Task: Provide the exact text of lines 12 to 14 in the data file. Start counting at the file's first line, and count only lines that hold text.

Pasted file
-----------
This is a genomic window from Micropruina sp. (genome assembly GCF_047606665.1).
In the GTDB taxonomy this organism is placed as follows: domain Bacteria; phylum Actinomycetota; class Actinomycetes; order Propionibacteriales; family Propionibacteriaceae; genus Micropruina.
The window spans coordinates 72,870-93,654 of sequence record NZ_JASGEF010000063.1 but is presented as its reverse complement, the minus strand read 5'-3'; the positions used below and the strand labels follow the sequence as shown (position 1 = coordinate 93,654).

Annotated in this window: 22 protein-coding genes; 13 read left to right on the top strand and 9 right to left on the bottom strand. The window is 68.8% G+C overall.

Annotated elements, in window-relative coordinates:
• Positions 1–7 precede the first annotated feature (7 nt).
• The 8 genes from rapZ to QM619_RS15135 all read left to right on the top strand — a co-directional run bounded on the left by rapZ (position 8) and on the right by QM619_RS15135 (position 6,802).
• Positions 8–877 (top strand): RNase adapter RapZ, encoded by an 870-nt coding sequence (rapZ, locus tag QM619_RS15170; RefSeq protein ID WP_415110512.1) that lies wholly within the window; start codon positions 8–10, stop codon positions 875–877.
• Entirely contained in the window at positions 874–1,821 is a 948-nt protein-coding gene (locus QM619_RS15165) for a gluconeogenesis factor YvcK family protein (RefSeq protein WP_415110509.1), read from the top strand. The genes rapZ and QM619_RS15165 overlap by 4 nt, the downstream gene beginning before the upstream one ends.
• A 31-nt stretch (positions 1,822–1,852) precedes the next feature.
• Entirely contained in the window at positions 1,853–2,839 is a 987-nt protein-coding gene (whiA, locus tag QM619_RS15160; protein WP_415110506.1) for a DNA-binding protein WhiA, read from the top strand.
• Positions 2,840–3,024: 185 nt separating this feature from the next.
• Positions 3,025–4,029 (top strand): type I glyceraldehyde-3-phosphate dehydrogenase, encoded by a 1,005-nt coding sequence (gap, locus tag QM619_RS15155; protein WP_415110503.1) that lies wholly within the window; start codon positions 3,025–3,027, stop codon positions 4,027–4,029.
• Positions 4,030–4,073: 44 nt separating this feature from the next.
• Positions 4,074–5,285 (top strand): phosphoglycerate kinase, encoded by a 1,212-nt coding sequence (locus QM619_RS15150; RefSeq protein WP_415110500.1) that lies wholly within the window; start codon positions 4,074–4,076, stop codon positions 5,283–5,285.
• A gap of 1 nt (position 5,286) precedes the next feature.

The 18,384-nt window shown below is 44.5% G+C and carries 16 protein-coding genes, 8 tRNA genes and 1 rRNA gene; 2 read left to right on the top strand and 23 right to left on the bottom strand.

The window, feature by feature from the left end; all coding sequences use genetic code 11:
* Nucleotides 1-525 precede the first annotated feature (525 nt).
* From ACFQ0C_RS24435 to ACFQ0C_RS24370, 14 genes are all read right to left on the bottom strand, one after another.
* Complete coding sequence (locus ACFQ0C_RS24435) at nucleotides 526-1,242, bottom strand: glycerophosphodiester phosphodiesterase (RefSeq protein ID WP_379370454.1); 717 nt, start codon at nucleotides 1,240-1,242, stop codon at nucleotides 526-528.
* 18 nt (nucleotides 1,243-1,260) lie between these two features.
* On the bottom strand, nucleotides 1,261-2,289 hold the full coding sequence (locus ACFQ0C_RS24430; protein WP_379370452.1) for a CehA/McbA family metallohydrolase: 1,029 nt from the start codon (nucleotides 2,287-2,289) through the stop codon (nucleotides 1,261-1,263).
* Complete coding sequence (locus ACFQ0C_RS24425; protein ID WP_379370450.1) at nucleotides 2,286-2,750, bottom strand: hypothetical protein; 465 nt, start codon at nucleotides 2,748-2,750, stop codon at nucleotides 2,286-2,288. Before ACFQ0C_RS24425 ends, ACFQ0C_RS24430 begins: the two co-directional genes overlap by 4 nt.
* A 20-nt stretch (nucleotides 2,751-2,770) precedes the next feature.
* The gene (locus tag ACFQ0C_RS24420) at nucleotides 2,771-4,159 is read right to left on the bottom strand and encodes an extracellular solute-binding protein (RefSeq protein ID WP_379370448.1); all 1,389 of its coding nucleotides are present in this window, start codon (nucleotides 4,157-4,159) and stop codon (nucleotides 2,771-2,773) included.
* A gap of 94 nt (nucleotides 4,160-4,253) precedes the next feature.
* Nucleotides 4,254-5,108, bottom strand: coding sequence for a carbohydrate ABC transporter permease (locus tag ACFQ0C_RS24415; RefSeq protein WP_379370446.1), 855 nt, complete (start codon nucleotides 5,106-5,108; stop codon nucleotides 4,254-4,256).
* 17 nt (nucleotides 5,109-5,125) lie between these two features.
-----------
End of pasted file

• Positions 2,840–3,024: 185 nt separating this feature from the next.
• Positions 3,025–4,029 (top strand): type I glyceraldehyde-3-phosphate dehydrogenase, encoded by a 1,005-nt coding sequence (gap, locus tag QM619_RS15155; protein WP_415110503.1) that lies wholly within the window; start codon positions 3,025–3,027, stop codon positions 4,027–4,029.
• Positions 4,030–4,073: 44 nt separating this feature from the next.